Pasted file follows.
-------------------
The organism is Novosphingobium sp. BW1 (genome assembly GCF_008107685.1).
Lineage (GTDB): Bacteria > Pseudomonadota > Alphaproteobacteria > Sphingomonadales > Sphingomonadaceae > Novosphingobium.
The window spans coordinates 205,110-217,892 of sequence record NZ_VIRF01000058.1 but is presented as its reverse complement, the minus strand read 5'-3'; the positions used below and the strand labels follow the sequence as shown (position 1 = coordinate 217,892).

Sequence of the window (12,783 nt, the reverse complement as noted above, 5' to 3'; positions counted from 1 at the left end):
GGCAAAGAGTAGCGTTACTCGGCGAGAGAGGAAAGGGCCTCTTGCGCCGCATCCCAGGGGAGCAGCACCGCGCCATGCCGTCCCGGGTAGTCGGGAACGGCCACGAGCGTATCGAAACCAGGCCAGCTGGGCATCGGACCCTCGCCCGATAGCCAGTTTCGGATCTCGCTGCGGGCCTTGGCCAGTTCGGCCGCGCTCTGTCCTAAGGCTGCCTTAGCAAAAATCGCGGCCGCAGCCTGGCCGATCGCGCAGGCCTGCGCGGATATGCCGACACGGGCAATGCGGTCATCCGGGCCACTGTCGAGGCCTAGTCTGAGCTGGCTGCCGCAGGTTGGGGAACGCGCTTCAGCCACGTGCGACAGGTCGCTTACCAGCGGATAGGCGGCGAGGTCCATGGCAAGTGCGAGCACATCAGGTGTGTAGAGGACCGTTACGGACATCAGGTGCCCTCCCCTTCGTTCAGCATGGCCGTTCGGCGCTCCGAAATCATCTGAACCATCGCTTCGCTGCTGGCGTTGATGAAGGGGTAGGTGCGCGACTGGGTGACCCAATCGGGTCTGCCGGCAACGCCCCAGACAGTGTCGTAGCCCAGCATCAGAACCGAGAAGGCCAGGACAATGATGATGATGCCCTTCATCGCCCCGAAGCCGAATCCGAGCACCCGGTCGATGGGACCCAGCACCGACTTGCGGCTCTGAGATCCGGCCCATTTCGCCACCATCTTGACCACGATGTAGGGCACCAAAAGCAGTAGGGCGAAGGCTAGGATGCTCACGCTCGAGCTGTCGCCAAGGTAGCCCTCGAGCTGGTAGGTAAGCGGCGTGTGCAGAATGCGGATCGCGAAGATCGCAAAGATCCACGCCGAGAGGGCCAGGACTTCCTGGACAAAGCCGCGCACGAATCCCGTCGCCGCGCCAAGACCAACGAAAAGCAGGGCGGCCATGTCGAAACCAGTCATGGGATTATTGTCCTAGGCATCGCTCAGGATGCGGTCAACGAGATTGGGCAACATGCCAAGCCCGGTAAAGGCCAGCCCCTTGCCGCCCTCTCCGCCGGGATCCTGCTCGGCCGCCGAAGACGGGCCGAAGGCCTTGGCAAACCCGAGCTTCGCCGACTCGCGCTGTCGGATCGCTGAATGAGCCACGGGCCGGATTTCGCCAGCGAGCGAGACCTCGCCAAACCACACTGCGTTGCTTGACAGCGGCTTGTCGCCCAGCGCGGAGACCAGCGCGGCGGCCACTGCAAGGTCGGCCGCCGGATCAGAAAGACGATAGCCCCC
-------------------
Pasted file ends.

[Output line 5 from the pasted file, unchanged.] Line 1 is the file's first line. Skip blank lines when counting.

GGCAAAGAGTAGCGTTACTCGGCGAGAGAGGAAAGGGCCTCTTGCGCCGCATCCCAGGGGAGCAGCACCGCGCCATGCCGTCCCGGGTAGTCGGGAACGGCCACGAGCGTATCGAAACCAGGCCAGCTGGGCATCGGACCCTCGCCCGATAGCCAGTTTCGGATCTCGCTGCGGGCCTTGGCCAGTTCGGCCGCGCTCTGTCCTAAGGCTGCCTTAGCAAAAATCGCGGCCGCAGCCTGGCCGATCGCGCAGGCCTGCGCGGATATGCCGACACGGGCAATGCGGTCATCCGGGCCACTGTCGAGGCCTAGTCTGAGCTGGCTGCCGCAGGTTGGGGAACGCGCTTCAGCCACGTGCGACAGGTCGCTTACCAGCGGATAGGCGGCGAGGTCCATGGCAAGTGCGAGCACATCAGGTGTGTAGAGGACCGTTACGGACATCAGGTGCCCTCCCCTTCGTTCAGCATGGCCGTTCGGCGCTCCGAAATCATCTGAACCATCGCTTCGCTGCTGGCGTTGATGAAGGGGTAGGTGCGCGACTGGGTGACCCAATCGGGTCTGCCGGCAACGCCCCAGACAGTGTCGTAGCCCAGCATCAGAACCGAGAAGGCCAGGACAATGATGATGATGCCCTTCATCGCCCCGAAGCCGAATCCGAGCACCCGGTCGATGGGACCCAGCACCGACTTGCGGCTCTGAGATCCGGCCCATTTCGCCACCATCTTGACCACGATGTAGGGCACCAAAAGCAGTAGGGCGAAGGCTAGGATGCTCACGCTCGAGCTGTCGCCAAGGTAGCCCTCGAGCTGGTAGGTAAGCGGCGTGTGCAGAATGCGGATCGCGAAGATCGCAAAGATCCACGCCGAGAGGGCCAGGACTTCCTGGACAAAGCCGCGCACGAATCCCGTCGCCGCGCCAAGACCAACGAAAAGCAGGGCGGCCATGTCGAAACCAGTCATGGGATTATTGTCCTAGGCATCGCTCAGGATGCGGTCAACGAGATTGGGCAACATGCCAAGCCCGGTAAAGGCCAGCCCCTTGCCGCCCTCTCCGCCGGGATCCTGCTCGGCCGCCGAAGACGGGCCGAAGGCCTTGGCAAACCCGAGCTTCGCCGACTCGCGCTGTCGGATCGCTGAATGAGCCACGGGCCGGATTTCGCCAGCGAGCGAGACCTCGCCAAACCACACTGCGTTGCTTGACAGCGGCTTGTCGCCCAGCGCGGAGACCAGCGCGGCGGCCACTGCAAGGTCGGCCGCCGGATCAGAAAGACGATAGCCCCC